Let's see how we can do that.

How to mock objects in Laravel

In our tests, to mock the Context class, we can make use of mock method that is provided by Laravel's base test case class.


        $this->mock(Context::class, function (MockInterface $mock) {
            $mock->shouldReceive('perform')->once();
        });

The first parameter of the mock method indicates the class which we are looking to Mock and the next parameter is closure function wherein we can pass additional function.

shouldReceive indicates the method that should be executed while mocking the Class and once indicates that method should be executed only once.

Here is how the complete test looks


/** @test */
    public function example_test()
    {

        $this->mock(Context::class, function (MockInterface $mock) {
            $mock->shouldReceive('perform')->once();
        });

        app(MyController::class)->execute();
    }

Before executing the execute method of the MyController class, the mock method prepares a mock object of the Context class and replaces it with the original wherever it appears in the execution.

Since this is a Controller method, if you have a route that calls on to your method, you can replace it with get request in the test.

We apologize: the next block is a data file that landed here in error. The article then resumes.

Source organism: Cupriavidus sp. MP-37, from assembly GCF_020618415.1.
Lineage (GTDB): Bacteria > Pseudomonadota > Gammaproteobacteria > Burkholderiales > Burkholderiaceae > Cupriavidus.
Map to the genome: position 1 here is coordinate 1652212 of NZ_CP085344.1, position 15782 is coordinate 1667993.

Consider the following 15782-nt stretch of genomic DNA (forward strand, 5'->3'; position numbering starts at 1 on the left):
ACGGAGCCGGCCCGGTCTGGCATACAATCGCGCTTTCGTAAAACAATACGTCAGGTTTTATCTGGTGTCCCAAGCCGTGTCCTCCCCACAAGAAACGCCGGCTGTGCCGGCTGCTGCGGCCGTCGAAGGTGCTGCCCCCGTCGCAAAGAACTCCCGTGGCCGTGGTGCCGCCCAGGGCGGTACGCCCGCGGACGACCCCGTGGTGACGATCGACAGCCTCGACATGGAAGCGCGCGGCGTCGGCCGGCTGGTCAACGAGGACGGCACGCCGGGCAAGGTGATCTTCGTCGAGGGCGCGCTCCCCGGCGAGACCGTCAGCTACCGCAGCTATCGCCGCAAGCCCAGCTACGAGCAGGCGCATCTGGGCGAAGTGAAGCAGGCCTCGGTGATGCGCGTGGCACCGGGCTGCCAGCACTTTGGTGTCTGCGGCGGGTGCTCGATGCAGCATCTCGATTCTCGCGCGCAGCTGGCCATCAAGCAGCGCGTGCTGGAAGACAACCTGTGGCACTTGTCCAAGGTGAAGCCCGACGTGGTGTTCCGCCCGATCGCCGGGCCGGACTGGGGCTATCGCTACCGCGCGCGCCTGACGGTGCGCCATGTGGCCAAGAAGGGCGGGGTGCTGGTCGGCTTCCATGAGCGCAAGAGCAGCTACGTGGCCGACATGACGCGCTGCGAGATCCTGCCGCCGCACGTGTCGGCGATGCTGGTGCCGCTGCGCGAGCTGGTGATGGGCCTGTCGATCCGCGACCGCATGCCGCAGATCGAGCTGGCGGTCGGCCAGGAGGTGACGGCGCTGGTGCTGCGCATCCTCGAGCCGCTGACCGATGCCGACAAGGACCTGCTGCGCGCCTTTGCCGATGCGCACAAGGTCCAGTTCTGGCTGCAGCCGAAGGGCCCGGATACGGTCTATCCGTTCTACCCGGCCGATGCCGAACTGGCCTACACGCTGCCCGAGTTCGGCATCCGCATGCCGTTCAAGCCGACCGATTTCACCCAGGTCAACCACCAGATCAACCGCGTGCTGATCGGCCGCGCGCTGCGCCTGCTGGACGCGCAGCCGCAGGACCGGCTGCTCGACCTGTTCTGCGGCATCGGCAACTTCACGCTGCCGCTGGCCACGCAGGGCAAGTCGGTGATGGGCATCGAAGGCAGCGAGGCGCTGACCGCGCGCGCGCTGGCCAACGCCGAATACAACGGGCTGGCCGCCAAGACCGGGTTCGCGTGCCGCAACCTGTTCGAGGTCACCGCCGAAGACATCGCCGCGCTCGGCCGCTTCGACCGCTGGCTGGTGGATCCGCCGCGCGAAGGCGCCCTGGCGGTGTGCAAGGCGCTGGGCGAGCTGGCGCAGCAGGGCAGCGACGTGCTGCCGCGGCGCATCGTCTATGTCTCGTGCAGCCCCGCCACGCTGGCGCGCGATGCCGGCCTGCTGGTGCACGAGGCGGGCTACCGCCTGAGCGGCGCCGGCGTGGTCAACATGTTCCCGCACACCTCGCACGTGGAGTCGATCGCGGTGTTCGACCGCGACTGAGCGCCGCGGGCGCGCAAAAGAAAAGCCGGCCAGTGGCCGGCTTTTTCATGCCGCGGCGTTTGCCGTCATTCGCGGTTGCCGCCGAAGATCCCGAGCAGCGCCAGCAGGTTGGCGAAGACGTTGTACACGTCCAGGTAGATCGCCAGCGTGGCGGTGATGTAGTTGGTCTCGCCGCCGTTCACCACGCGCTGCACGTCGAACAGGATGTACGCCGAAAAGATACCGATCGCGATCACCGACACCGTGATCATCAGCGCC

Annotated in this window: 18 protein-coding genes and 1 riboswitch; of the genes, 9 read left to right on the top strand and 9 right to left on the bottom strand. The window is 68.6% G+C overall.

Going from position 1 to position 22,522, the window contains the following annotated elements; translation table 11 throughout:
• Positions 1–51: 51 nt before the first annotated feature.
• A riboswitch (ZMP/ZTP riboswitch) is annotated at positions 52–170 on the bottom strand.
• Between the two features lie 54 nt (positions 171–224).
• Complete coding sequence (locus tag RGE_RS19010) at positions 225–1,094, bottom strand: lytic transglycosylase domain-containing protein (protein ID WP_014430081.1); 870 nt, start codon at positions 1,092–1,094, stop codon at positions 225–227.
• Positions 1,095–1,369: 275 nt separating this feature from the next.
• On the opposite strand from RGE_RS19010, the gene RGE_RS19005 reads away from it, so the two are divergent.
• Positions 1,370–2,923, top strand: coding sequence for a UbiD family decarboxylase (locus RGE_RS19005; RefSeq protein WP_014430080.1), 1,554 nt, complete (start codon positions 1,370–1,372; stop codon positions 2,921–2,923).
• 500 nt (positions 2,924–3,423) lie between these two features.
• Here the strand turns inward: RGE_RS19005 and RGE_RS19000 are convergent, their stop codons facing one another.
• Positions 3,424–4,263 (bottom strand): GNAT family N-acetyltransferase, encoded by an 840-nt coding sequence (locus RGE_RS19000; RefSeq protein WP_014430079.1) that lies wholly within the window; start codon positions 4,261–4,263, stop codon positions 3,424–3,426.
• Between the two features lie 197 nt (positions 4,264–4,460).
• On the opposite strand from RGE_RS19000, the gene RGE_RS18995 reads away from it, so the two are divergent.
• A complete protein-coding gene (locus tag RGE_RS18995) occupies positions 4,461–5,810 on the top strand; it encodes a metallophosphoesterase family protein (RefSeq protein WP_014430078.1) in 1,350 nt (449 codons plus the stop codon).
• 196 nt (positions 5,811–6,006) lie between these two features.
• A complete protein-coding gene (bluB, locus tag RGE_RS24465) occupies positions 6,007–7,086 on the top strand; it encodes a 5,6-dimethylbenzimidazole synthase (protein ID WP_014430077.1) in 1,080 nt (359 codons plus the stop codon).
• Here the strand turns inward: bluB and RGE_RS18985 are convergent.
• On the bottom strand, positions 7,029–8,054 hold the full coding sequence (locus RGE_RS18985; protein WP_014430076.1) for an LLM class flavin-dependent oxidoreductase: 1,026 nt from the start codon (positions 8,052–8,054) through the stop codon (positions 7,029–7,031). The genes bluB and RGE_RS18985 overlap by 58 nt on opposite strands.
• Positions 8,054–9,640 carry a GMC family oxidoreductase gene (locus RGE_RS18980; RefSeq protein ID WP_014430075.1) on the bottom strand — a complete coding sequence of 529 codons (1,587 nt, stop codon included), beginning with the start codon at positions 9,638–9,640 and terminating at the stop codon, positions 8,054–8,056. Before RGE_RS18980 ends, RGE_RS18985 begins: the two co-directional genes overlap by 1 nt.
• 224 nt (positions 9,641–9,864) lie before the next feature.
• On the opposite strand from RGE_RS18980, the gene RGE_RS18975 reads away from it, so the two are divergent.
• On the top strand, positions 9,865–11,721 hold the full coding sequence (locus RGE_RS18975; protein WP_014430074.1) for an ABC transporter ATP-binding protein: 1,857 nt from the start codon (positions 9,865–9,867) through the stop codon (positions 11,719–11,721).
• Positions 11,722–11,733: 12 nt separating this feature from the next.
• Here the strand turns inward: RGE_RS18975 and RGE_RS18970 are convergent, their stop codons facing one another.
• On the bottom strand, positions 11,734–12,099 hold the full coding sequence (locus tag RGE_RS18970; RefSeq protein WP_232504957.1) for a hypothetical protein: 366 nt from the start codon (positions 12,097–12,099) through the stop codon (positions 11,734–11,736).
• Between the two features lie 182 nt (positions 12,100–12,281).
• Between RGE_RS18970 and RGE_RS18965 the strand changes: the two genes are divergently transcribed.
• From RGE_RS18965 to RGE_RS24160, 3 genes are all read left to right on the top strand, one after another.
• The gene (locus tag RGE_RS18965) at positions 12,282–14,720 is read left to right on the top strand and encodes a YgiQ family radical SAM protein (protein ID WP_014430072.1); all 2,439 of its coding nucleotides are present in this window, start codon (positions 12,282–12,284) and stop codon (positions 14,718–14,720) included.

Route::get('/my-controller-execute', [MyController::class, 'execute']);


    /** @test */
    public function example_test()
    {

        $this->mock(Context::class, function (MockInterface $mock) {
            $mock->shouldReceive('perform')->once();
        });

        $this->get('/my-controller-execute');
    }

You can also mention what the mock object should return during mocking.


....
        $this->mock(Context::class, function (MockInterface $mock) {
            $mock->shouldReceive('perform')->once()->andReturn(5);
        });

        $this->get('/my-controller-execute')
        ->assertSee(50);
...

Partial Mocking

If your class to be Mocked has multiple methods


<?php

namespace App;

class Context{

    public function perform(){
        // work with databases, API's and external services
        // and complicated stuff you don't want to run
        // in a test
        return 5;
    }

    public function fetch(){
        //Another method in class, 
        //which we are not looking to mock
        return true;
    }
}

And while mocking you are not looking to Mock all the methods you can do a partial Mock for the method you are looking to mock.


$this->partialMock(Context::class, function (MockInterface $mock) {
            $mock->shouldReceive('perform')->once();
        });

With this, we will only mock the perform method of Context class and for the other methods it will still use the original method's code.

Mocking JSON Response

If any of your original class returns JSON response, you can easily mock the that behaviour as well.


$this->mock(Context::class, function (MockInterface $mock) {
            $mock->shouldReceive('perform')
                 ->once()
                 ->andReturn(json_decode(json_encode([
                    'name' => 'Tushar',
                    'email' => 'tushar@5balloons.info',
                ]))); 
        });

       $this->get('/test-route')
            ->assertJsonFragment(['name' => 'Tushar']);